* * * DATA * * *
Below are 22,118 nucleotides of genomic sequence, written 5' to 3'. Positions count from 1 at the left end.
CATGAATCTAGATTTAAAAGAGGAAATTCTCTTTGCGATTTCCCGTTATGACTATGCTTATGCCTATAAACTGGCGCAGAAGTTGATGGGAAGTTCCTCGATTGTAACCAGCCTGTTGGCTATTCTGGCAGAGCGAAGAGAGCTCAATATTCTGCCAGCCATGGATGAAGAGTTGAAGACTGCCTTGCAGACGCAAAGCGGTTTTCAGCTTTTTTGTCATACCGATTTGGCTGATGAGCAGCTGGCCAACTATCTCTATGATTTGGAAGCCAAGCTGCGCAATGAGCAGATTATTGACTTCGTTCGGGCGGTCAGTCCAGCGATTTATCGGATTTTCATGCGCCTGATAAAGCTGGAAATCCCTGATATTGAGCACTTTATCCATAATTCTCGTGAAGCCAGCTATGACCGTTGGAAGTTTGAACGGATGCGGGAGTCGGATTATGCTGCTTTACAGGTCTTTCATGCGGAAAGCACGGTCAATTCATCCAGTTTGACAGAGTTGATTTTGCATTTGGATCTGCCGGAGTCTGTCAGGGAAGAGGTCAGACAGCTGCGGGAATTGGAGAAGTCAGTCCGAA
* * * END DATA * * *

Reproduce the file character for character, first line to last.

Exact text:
Below are 22,118 nucleotides of genomic sequence, written 5' to 3'. Positions count from 1 at the left end.
CATGAATCTAGATTTAAAAGAGGAAATTCTCTTTGCGATTTCCCGTTATGACTATGCTTATGCCTATAAACTGGCGCAGAAGTTGATGGGAAGTTCCTCGATTGTAACCAGCCTGTTGGCTATTCTGGCAGAGCGAAGAGAGCTCAATATTCTGCCAGCCATGGATGAAGAGTTGAAGACTGCCTTGCAGACGCAAAGCGGTTTTCAGCTTTTTTGTCATACCGATTTGGCTGATGAGCAGCTGGCCAACTATCTCTATGATTTGGAAGCCAAGCTGCGCAATGAGCAGATTATTGACTTCGTTCGGGCGGTCAGTCCAGCGATTTATCGGATTTTCATGCGCCTGATAAAGCTGGAAATCCCTGATATTGAGCACTTTATCCATAATTCTCGTGAAGCCAGCTATGACCGTTGGAAGTTTGAACGGATGCGGGAGTCGGATTATGCTGCTTTACAGGTCTTTCATGCGGAAAGCACGGTCAATTCATCCAGTTTGACAGAGTTGATTTTGCATTTGGATCTGCCGGAGTCTGTCAGGGAAGAGGTCAGACAGCTGCGGGAATTGGAGAAGTCAGTCCGAA